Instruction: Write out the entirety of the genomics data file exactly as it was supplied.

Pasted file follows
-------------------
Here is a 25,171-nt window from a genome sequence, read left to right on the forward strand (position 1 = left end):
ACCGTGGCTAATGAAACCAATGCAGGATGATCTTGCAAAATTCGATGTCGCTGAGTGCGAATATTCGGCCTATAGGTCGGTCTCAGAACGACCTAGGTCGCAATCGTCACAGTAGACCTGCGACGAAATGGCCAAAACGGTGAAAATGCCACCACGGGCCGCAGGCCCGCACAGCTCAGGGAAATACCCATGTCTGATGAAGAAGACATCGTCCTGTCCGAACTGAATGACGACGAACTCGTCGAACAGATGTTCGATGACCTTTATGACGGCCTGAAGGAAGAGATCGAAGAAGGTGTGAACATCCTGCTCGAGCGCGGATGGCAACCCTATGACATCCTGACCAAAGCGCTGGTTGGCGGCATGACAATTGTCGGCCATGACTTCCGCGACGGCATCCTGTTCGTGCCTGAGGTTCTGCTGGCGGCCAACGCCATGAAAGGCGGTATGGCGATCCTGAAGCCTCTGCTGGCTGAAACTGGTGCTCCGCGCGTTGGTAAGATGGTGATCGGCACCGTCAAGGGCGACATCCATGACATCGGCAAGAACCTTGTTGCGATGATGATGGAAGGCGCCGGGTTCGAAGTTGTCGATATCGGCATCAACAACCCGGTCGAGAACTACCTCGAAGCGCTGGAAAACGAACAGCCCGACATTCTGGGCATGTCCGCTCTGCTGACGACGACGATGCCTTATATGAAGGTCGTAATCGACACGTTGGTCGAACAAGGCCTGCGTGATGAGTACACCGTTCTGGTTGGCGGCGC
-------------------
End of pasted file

Here is a 25,171-nt window from a genome sequence, read left to right on the forward strand (position 1 = left end):
ACCGTGGCTAATGAAACCAATGCAGGATGATCTTGCAAAATTCGATGTCGCTGAGTGCGAATATTCGGCCTATAGGTCGGTCTCAGAACGACCTAGGTCGCAATCGTCACAGTAGACCTGCGACGAAATGGCCAAAACGGTGAAAATGCCACCACGGGCCGCAGGCCCGCACAGCTCAGGGAAATACCCATGTCTGATGAAGAAGACATCGTCCTGTCCGAACTGAATGACGACGAACTCGTCGAACAGATGTTCGATGACCTTTATGACGGCCTGAAGGAAGAGATCGAAGAAGGTGTGAACATCCTGCTCGAGCGCGGATGGCAACCCTATGACATCCTGACCAAAGCGCTGGTTGGCGGCATGACAATTGTCGGCCATGACTTCCGCGACGGCATCCTGTTCGTGCCTGAGGTTCTGCTGGCGGCCAACGCCATGAAAGGCGGTATGGCGATCCTGAAGCCTCTGCTGGCTGAAACTGGTGCTCCGCGCGTTGGTAAGATGGTGATCGGCACCGTCAAGGGCGACATCCATGACATCGGCAAGAACCTTGTTGCGATGATGATGGAAGGCGCCGGGTTCGAAGTTGTCGATATCGGCATCAACAACCCGGTCGAGAACTACCTCGAAGCGCTGGAAAACGAACAGCCCGACATTCTGGGCATGTCCGCTCTGCTGACGACGACGATGCCTTATATGAAGGTCGTAATCGACACGTTGGTCGAACAAGGCCTGCGTGATGAGTACACCGTTCTGGTTGGCGGCGC